Ridiculed by the animal inhabitants of the peaceful Oakey Oaks community for his absurd notion that the sky is falling, the well-meaning young chicken, Chicken Little, promises to prove everyone wrong. However, one year later, there's still nothing on the horizon to justify Little's fears, when, out of the blue, the humiliated boy finally stumbles upon a real piece of evidence. Is Chicken Little and his loyal band of outcasts really on to something big this time?Written by
The last Disney animated film to be released before John Lasseter was made Chief Creative Officer of Disney Animation. It is also the last without Lasseter's involvement until Raya and the Last Dragon (2021) released 16 years later. See more »
After Chicken Little swings at the pitch, the Taters laugh at him and you can see the pitcher with the ball. In the next scene, you see the ball being thrown to the pitcher. See more »
Now, where to begin?
[shaft of light and pixie dust]
How about "Once upon a time"?
[screen suddenly goes black]
How many times have you heard that to begin a story? Let's do something else.
I got it. I got it. Here we go. Here's how to open a movie.
[opening to The Lion King]
No, I don't think so. It sounds familiar, doesn't it to you?
[...] See more »
Throughout the credits, various objects fall including, leaves, acorns, a stop sign, an alarm clock, the teacher's clipboard, a sign reading "CHECK ZIPPER", popcorn, a mitten, the school bell, lamps, a toy plane, the key to the city, baseball equipment, the fallen piece of the ship, a few characters, and Chicken Little's glasses, baseball cap, and paper pants. See more »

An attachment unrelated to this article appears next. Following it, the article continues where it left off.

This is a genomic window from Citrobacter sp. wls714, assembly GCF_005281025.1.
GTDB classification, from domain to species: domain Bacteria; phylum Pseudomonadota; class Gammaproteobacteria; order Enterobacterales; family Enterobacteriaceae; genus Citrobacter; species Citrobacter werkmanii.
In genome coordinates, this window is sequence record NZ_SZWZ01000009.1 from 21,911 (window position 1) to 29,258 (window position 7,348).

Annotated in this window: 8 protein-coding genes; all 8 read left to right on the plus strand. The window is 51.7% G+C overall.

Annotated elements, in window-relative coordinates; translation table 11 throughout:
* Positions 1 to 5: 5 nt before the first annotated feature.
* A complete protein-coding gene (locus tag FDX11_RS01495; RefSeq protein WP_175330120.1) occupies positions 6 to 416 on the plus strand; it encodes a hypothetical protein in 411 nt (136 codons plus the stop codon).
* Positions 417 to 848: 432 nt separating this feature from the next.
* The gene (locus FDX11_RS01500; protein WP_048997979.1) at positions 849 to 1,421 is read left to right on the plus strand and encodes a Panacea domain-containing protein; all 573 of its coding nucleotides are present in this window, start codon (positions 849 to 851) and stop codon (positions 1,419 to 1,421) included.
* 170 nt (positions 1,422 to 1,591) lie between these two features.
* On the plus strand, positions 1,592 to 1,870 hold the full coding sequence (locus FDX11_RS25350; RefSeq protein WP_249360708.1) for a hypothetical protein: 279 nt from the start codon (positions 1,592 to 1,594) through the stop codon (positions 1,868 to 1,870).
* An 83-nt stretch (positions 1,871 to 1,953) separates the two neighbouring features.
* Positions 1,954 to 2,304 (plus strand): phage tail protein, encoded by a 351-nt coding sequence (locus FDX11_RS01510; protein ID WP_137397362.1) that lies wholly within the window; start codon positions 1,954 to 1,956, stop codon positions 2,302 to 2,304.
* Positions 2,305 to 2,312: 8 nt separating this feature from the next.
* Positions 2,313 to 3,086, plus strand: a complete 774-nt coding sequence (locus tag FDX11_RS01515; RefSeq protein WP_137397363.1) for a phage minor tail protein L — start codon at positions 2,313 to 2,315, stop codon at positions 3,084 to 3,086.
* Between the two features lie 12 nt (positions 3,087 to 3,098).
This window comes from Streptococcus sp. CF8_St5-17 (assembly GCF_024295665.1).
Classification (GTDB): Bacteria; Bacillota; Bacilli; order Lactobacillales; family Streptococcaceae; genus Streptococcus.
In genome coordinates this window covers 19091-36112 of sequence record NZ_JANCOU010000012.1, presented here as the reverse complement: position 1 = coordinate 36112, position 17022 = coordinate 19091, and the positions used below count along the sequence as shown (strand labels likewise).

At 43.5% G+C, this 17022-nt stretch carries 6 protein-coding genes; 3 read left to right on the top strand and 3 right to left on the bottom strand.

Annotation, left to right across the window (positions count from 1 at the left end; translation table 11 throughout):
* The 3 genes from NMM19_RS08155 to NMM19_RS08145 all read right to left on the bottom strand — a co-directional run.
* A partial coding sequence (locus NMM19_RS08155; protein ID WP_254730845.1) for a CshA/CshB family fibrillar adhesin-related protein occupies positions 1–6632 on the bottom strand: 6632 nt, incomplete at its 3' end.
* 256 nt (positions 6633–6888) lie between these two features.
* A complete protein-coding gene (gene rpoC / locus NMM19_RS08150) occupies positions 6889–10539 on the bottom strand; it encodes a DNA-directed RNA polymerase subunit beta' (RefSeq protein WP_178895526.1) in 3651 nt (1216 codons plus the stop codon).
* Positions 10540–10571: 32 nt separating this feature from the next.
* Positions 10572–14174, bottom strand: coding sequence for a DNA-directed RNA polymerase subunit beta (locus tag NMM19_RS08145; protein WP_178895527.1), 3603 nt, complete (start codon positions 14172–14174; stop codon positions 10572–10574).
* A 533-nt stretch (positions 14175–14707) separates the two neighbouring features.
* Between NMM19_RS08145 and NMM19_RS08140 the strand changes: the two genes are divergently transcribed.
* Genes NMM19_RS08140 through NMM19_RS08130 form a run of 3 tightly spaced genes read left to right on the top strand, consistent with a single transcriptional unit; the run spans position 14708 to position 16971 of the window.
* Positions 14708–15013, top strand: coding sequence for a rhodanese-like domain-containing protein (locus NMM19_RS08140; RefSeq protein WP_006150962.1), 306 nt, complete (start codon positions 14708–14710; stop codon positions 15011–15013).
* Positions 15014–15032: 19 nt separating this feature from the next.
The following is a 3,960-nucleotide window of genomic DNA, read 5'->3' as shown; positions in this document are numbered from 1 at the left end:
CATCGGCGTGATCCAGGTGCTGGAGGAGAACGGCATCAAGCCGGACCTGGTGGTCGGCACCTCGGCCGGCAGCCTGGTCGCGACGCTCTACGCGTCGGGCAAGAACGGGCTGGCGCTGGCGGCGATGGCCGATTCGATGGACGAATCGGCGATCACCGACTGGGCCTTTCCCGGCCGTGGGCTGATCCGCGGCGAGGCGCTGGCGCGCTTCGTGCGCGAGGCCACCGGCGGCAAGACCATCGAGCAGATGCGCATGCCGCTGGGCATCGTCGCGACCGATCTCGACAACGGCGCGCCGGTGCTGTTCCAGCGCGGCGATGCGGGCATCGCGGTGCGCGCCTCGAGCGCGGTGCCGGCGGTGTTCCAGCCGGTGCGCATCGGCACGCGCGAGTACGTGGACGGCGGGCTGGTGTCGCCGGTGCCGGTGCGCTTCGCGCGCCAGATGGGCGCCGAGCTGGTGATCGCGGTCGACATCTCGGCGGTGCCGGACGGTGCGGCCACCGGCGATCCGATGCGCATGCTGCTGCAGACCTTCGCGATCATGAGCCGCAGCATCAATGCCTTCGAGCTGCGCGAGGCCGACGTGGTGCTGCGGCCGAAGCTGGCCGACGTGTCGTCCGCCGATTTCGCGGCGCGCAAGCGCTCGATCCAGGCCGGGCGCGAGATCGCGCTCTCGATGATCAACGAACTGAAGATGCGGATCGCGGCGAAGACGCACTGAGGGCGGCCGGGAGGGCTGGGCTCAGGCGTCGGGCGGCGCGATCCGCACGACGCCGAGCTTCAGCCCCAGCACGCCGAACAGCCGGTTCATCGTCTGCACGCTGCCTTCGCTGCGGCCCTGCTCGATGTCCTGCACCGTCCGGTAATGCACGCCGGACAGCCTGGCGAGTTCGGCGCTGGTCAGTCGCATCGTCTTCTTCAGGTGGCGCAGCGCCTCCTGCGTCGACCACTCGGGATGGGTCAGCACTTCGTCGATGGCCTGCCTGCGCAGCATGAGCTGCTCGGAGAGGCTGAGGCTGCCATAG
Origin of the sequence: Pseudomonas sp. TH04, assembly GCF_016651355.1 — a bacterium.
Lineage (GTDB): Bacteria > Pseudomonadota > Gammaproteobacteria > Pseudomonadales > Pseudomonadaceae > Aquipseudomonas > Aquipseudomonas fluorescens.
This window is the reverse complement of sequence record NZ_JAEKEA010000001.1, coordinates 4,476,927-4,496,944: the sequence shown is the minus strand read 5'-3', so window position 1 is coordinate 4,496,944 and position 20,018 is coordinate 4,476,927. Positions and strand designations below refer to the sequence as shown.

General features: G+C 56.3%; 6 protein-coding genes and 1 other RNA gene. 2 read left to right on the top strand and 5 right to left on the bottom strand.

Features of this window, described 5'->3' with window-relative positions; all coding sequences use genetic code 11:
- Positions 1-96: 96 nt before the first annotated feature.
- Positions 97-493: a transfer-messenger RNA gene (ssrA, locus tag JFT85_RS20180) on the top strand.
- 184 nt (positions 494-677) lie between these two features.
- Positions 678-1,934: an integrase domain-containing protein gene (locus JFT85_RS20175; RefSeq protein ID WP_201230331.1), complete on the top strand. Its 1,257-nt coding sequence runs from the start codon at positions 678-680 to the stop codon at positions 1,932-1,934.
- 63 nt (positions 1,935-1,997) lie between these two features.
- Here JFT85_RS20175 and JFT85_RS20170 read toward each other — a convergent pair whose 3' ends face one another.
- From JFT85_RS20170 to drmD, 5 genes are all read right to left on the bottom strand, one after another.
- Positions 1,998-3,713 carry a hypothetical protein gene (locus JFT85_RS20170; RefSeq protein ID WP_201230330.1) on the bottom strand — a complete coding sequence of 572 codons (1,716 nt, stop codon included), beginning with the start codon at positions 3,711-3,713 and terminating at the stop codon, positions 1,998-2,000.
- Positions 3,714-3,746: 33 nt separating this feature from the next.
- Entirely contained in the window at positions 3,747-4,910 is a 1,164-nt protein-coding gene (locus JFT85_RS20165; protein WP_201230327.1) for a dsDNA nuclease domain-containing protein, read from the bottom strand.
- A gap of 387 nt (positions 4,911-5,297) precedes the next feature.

What were they thinking? How can a Disney animated movie called "Chicken Little" be dominated by frightening alien attack scenes where established characters are vaporized? How can you make a Disney animated moved called "Chicken Little" dominated by jokes which either require the ability to read or a knowledge of 70s-era pop culture? How can you make a Disney animated movie called "Chicken Little" and have the central theme be "closure?" For those who haven't seen it, this last question is not a figurative one. The word "closure" is literally used as a central theme, revolving around the central character's inability to get over an incident in his past and the impact it had on his relationship with his dad. Give me a break. My quite-intelligent 10-year-old, who liked the movie's action and slapstick, had no idea what they were talking about. I wouldn't even bother bringing a sub-9 year old.
As for the 3-D version, there wasn't much point. This movie wasn't built around 3-D effects.
Don't get me wrong. I love the sophistication and frantic pace of recent animated films like The Incredibles or this director's own The Emperor's New Groove. This one doesn't even come close.
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